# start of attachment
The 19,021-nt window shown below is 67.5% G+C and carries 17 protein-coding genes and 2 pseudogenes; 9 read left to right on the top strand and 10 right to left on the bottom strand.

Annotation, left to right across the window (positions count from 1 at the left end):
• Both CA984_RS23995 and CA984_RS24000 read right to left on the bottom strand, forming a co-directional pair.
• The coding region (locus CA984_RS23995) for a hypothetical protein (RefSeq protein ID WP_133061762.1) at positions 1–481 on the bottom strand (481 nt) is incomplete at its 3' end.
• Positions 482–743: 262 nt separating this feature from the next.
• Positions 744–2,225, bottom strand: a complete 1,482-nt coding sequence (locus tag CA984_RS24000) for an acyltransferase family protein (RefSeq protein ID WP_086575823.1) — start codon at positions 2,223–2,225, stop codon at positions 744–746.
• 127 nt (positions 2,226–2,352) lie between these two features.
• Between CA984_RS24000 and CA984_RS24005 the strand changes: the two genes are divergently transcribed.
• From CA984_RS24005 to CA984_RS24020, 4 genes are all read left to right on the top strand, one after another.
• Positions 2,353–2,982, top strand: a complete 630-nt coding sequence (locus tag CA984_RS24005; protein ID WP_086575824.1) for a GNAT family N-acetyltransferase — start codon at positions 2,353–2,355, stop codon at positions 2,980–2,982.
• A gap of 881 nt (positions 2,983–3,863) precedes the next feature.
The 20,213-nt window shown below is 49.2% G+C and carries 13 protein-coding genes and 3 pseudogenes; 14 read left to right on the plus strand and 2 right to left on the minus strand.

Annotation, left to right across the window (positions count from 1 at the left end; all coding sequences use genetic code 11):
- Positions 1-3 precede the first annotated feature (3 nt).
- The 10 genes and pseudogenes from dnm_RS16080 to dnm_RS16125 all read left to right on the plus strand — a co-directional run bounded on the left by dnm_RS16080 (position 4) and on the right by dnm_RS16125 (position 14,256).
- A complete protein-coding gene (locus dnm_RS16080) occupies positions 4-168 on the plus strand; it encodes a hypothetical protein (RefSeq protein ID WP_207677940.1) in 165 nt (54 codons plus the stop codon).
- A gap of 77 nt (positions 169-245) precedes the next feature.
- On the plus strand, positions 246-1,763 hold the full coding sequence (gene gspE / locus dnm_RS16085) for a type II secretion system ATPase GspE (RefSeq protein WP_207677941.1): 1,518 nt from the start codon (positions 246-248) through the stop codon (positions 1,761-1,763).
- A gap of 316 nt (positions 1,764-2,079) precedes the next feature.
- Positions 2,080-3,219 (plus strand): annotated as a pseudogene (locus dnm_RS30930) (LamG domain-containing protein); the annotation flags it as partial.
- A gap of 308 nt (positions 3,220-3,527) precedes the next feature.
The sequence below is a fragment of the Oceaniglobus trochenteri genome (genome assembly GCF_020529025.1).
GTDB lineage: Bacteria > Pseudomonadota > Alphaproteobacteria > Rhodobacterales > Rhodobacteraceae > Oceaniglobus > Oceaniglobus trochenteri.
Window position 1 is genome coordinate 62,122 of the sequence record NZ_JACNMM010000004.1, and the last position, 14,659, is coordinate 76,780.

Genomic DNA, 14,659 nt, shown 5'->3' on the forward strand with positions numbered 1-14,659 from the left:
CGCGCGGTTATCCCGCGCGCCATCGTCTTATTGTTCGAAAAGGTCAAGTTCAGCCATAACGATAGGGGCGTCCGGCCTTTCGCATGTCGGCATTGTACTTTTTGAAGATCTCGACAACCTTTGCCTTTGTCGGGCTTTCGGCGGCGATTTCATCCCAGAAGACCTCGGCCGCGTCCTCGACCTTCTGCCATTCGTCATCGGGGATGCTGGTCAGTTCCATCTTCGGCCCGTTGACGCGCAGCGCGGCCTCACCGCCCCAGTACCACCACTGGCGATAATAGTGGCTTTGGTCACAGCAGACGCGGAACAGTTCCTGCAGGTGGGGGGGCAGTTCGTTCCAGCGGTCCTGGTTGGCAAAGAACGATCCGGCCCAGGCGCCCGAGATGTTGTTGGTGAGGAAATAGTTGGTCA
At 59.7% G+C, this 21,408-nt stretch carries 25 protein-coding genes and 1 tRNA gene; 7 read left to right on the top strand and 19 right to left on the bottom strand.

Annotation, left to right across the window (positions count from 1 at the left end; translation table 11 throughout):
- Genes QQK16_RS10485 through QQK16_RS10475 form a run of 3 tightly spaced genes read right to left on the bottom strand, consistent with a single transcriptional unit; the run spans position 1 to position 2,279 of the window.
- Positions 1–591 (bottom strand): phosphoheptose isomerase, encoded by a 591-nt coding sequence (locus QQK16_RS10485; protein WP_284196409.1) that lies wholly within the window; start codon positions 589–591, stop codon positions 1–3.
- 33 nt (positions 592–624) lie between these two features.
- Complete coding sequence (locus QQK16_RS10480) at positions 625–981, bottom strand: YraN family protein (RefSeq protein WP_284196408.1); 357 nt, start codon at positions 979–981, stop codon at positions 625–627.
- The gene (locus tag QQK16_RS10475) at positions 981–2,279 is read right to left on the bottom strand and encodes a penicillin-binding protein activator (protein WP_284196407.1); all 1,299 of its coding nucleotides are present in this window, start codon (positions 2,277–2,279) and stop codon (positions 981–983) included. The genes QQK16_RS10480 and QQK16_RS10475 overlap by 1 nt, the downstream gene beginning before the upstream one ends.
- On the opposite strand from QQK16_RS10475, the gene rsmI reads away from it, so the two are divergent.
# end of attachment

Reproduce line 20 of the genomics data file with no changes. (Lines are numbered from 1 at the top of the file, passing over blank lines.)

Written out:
- Positions 2,080-3,219 (plus strand): annotated as a pseudogene (locus dnm_RS30930) (LamG domain-containing protein); the annotation flags it as partial.